Cyanobacteria (blue-green algae) are a type of microalgae highly suitable for biomass production and biotechnology research. Cyanobacteria perform oxygenic photosynthesis as do plants, but in addition are equipped with advanced light receptors that sense the light essential for the photosynthetic reaction and a signal transduction mechanism to regulate intracellular processes.
In particular, while it is known that cyanobacteriochromes, a diverse class of photoreceptors, are capable of detecting a wide range of light from near-ultraviolet to red light by a variety of mechanisms, in most cases their physiological roles remained unknown.
Here, a research group led by Masahiko Ikeuchi at the University of Tokyo’s Graduate School of Arts and Sciences Department of Multidisciplinary Sciences and including graduate student Gen Enomoto, characterized a cyanobacteriochrome, SesA. They found that 1) SesA responds to blue and green light, 2) SesA is a blue light–activated diguanylate cyclase that synthesizes a bacterial second messenger, c-di-GMP, and 3) SesA mediates blue light–induced cell aggregation which depends on the photosynthetic production of cellulose under low temperature conditions. This is the first report of this combined receptor and signal transduction mechanism.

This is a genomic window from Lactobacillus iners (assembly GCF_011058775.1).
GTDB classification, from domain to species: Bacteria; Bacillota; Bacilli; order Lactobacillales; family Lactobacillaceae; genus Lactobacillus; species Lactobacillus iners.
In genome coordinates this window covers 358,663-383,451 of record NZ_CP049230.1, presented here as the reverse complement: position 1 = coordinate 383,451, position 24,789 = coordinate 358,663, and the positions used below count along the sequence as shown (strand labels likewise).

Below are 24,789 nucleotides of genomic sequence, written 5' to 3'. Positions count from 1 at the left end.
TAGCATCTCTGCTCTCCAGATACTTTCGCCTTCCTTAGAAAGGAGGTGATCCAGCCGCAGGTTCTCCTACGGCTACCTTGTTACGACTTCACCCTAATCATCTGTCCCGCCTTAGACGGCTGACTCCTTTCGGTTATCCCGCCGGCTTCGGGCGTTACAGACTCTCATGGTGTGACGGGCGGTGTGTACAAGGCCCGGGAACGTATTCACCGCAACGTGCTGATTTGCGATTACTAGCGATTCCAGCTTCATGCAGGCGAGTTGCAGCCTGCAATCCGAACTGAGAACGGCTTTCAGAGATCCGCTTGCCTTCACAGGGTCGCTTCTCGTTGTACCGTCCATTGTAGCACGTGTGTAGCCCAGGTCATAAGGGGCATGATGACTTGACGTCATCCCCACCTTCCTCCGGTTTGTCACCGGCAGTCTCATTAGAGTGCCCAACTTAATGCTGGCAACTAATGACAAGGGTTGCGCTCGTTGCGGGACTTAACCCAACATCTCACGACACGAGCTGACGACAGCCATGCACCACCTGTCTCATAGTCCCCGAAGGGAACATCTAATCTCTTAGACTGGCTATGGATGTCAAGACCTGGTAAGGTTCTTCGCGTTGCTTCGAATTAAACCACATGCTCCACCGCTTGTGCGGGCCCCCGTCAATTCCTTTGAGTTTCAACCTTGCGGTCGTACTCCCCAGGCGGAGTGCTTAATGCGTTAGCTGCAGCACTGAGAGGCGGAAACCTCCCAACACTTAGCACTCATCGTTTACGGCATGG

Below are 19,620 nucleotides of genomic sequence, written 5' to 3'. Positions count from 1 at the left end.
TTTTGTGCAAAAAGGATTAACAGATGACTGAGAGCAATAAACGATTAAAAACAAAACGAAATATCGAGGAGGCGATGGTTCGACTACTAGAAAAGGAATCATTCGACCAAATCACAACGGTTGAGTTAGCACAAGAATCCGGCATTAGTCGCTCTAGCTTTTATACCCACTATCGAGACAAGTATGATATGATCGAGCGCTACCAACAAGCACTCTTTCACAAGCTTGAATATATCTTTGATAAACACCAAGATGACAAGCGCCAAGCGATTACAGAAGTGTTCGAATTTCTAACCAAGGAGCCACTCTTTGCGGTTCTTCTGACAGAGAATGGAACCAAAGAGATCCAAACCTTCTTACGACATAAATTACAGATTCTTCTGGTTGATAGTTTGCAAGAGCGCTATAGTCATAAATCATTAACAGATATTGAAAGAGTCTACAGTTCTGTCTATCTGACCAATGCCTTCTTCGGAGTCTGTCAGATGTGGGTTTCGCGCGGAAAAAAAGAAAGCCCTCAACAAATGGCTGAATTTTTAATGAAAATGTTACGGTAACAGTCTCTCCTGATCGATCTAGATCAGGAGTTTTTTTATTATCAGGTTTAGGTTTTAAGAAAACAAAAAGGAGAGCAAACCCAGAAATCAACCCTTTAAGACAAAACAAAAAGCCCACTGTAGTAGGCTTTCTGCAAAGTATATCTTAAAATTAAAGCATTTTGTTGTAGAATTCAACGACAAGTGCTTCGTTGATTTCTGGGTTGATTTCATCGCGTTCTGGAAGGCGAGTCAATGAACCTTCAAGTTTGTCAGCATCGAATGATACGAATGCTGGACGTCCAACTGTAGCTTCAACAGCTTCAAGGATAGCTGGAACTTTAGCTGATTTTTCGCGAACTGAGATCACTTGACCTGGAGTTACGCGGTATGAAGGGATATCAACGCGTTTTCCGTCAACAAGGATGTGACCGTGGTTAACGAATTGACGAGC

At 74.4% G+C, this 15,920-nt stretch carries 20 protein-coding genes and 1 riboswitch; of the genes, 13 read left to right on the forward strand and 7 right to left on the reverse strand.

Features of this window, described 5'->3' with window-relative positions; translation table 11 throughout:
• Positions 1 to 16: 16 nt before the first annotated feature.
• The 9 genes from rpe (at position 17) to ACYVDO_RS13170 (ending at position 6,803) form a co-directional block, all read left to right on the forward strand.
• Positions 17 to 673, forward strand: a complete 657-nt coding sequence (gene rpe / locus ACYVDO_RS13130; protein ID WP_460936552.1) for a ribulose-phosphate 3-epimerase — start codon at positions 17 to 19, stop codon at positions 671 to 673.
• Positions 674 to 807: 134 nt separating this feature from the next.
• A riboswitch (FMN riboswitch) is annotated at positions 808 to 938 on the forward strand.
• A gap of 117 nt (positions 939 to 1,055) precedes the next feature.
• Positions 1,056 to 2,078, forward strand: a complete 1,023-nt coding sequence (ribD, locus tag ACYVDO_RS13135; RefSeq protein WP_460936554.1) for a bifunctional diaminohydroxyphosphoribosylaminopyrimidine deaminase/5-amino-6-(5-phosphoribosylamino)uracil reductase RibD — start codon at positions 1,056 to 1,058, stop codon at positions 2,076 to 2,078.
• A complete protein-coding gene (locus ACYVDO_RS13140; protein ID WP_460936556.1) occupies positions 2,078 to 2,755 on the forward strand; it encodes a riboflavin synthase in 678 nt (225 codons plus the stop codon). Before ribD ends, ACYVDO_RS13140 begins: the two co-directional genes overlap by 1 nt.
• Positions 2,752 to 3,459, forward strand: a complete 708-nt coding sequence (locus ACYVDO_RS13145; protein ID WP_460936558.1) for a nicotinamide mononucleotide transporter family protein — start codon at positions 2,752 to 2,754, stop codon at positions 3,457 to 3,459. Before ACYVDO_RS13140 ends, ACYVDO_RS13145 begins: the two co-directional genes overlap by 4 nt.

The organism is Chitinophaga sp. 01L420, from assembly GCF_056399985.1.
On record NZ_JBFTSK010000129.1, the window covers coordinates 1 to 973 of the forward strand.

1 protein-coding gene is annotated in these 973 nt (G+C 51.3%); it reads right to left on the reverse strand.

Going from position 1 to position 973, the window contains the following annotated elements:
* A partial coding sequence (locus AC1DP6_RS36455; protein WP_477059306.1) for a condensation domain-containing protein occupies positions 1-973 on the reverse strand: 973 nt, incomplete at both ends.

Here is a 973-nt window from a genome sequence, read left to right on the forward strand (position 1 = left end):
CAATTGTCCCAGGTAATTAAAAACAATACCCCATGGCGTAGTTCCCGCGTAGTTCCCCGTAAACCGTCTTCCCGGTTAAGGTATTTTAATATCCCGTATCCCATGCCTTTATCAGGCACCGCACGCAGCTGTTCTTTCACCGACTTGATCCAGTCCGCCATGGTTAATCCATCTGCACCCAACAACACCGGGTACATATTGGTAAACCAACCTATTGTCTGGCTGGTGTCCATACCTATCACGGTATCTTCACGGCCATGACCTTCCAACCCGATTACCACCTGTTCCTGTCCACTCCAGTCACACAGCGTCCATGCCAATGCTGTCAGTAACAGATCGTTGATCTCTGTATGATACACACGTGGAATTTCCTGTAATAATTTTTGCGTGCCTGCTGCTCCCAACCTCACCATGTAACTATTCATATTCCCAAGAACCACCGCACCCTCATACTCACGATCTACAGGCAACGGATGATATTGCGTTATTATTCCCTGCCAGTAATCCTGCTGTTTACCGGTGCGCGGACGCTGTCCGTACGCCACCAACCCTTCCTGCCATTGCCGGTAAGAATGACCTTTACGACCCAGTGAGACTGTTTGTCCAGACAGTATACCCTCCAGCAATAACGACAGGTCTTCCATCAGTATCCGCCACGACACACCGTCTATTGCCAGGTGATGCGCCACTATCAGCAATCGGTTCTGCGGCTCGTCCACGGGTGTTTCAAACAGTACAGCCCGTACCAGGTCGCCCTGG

With a deeper understanding of this signaling mechanism it may become possible to develop an efficient cell harvester method for use in photosynthetic biomass production, for example by inducing cell aggregation by irradiation with light of a particular color. This result was chosen as an outstanding paper in The Journal of Biological Chemistry, the top journal in the field of biochemistry.
Gen Enomoto, Ryouhei Nomura, Takashi Shimada, Ni-Ni Win, Rei Narikawa, and Masahiko Ikeuchi, “Cyanobacteriochrome SesA is a diguanylate cyclase that induces cell aggregation inThermosynechococcus”, The Journal of Biological Chemistry Online Edition: 2014/7/24 (Japan time), doi: 10.1074/jbc.M114.583674. Article link
Source: University of Tokyo